Attending the opening for Fiberart International in Pittsburgh, PA was thrilling and inspiring. There were 55 artists from 8 countries in this 23rd triennial exhibition and about half of them were able to come to the events that were sponsored by the two galleries that hosted the show, Contemporary Craft and the Brew House. The Fiberarts Guild of Pittsburgh also sponsored a day long event featuring a keynote by Jane Sauer, gallerist, artist and thought leader in contemporary fiber arts. The jurors were Jane Sauer and Sonya Clark, Distinguished Fellow at Virginia Commonwealth University. 

The exhibition took two years to organize and the coordination of this effort was shared by Rae Gold and Risë Nagin. There were so many highlights for me and I’ll share a few here.

Madeline Darnell, my hostess in front of the Pittsburgh skyline

First of all, I was hosted by the lovely Madeline Darnell, a member of the Guild. She not only had me as a guest in her home over the long weekend but also took me on a tour of Pittsburgh and to some of the area galleries. 

Fiberart Amy Morgan
Amy Morgan, Owner of Morgan Contemporary Glass

 We visited the Morgan Contemporary Glass Gallery and had the opportunity to meet the owner, Amy Morgan, who is a firecracker and mover and shaker in the Pittsburgh art scene. 

Jim Arendt's first place piece, Cat: Free Will Ain’t Cheap

Some of my favorite fiber artists were also in the show. I met Jim Arendt, who collected the first place prize for his powerful piece Cat: Free Will Ain’t Cheap, which uses reclaimed denim to address labor issues.  There were several men whose work garnered awards and attention, a refreshing change in the female dominated fiber field. Another artist, Louise Silk, who also works with recycled denim, hosted a lovely dinner at her artist loft. She told me that she had been inspired by my installation Tribe of Dina that she saw in the 1980s. It’s great to learn that our work is making a difference.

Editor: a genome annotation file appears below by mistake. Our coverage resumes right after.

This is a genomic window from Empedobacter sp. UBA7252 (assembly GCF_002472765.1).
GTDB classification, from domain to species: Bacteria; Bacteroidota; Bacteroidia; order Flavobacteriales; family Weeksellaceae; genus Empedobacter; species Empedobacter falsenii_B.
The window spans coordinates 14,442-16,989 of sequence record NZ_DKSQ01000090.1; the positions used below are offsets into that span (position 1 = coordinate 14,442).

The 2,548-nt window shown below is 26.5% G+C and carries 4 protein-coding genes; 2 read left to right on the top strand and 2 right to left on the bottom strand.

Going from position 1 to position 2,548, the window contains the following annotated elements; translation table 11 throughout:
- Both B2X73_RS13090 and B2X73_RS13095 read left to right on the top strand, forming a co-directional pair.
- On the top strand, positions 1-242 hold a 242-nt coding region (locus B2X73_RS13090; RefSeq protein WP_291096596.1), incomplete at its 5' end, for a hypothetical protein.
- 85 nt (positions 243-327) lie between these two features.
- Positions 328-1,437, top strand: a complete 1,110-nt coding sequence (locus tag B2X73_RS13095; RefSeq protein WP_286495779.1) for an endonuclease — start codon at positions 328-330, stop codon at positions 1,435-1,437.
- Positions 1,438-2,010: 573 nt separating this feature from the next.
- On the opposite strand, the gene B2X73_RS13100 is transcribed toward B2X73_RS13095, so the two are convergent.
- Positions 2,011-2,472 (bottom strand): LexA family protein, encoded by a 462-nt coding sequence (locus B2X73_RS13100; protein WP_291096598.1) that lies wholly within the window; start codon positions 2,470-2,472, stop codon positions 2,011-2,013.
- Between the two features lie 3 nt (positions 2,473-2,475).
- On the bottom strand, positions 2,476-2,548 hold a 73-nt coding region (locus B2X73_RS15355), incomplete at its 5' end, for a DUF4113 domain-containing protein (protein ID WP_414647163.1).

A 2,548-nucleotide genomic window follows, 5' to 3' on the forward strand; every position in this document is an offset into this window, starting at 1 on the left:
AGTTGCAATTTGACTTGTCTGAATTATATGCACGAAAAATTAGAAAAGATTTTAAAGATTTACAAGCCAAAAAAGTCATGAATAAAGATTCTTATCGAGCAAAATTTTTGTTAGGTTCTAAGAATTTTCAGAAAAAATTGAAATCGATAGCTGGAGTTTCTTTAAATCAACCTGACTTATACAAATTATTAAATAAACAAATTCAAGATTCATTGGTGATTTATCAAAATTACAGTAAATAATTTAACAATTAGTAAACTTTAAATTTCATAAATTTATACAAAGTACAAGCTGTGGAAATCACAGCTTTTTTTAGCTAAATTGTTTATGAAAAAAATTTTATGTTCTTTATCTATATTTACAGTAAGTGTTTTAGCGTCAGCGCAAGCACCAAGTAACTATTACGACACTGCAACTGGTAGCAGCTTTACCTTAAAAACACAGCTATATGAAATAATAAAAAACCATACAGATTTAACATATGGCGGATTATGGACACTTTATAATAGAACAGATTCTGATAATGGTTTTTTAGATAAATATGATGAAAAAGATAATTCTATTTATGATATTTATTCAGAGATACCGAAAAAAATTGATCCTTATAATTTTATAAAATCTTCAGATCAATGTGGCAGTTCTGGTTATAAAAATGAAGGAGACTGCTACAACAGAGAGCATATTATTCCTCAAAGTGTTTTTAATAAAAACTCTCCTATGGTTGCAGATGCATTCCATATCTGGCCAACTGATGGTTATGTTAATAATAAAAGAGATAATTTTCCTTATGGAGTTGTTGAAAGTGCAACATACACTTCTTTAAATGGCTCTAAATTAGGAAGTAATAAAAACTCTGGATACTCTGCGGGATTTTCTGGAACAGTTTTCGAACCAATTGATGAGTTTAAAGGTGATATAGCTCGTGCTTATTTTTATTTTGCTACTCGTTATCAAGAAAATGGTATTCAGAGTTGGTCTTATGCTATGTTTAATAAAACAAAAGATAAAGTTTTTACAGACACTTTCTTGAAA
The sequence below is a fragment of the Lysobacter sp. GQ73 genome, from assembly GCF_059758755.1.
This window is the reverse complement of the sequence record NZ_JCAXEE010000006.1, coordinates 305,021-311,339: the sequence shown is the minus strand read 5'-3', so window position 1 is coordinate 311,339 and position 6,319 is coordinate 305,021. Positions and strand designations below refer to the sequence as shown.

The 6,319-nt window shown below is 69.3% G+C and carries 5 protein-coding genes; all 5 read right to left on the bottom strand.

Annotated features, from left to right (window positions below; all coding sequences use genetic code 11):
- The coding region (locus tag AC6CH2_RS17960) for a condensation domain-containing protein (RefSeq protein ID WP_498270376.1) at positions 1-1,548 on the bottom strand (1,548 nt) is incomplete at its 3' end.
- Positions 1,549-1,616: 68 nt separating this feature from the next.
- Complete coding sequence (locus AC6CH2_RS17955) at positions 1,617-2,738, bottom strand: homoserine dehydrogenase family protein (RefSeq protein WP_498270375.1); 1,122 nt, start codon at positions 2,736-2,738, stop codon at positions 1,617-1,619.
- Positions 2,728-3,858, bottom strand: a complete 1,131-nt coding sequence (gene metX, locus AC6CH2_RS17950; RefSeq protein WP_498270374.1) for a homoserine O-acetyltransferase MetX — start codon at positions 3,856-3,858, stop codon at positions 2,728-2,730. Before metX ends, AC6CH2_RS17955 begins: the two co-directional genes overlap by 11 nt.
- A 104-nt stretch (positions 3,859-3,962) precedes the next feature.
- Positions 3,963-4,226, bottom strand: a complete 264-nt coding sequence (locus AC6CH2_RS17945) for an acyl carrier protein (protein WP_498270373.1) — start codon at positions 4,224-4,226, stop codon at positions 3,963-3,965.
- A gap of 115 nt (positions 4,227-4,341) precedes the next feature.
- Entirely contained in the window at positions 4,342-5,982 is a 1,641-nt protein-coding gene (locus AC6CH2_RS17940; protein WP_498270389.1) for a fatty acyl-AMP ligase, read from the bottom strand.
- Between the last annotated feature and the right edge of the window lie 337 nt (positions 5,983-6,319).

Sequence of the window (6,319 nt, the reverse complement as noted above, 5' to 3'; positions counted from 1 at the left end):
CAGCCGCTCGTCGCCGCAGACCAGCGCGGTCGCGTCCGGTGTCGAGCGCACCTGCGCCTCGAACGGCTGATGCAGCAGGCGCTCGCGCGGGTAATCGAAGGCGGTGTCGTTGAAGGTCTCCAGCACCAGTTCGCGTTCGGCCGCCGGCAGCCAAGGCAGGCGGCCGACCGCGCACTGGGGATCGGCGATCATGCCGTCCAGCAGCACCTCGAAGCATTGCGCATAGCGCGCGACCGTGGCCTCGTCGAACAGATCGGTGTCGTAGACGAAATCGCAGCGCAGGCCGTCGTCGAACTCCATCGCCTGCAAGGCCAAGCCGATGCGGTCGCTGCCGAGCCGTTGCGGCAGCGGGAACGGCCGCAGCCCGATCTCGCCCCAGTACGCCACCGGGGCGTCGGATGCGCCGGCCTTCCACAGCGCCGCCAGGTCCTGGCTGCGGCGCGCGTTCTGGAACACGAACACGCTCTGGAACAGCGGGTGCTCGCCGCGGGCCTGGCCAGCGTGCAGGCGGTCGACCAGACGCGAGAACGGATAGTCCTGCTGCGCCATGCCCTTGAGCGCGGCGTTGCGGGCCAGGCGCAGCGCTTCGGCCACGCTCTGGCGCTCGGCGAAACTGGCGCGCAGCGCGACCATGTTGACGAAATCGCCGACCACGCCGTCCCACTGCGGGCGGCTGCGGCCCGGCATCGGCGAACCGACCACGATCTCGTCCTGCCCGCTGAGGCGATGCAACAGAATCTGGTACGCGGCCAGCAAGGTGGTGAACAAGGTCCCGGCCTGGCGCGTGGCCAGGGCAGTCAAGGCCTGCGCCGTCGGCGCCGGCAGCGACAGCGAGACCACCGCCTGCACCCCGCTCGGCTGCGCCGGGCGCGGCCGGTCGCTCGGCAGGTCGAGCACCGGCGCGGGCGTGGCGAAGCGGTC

I had a reunion with Susan Avishai and her husband Bob Bernstein from Toronto. They had attended our 360 Xochi Quetzal Artist Residency program in Mexico earlier in the spring and we had a wonderful connection as fiber artists. Susan’s piece No Place to Hide a Dark Heart is part of a series of  sculptures made from deconstructed, discarded clothing rescued from thrift shops. The other artist in our trio was Adrienne Sloan, who plans to attend the residency in 2020. Her piece 100 Days and Counting is a painful reminder of our current political debacle.

All in all, it was a great honor for my piece Kansai to be included in this exhibition and to have the opportunity to see so much excellent and innovative work in fiber.

Susan Avishai behind her piece No Place to Hide a Dark Heart
Adrienne Sloan's piece 100 Days and Counting and Deborah Kruger's piece Kansai

Fiberart International 2019

Kansai Has Been Accepted into Fiberart International


I am proud to announce that my piece titled Kansai, has been accepted into Fiberart International, a very competitive international exhibition scheduled to open May 31 and continue through August 24, 2019. Only 4% of the applicants were accepted and winners were judged by Sonya Clark, a Distinguished Research Fellow in the School of the Arts at Virginia Commonwealth University and Jane Sauer, a reknown artist, gallerist and former Chair of the American Craft Council. Both jurors are thought leaders in the world of contemporary fiber. 


Fiberart International is the only on-going triennial open to textile artists everywhere in the world and a growing national and international audience. The exhibition is produced by The Fiberarts Guild of Pittsburgh, Inc. a nonprofit organization that promotes the appreciation of Fiber arts and fosters its development and continuation through member support and outreach.


The shape of Kansai is based on the map of a state with the same name in Japan. The colors of the piece reflect the Japanese flag and the feathers are fabricated from fused plastic bags screen-printed with images of endangered birds and endangered languages. I am not only honored to be included in this prestigious exhibition, but acceptance also signals an acknowledgement that my new materials exist within the fiber spectrum.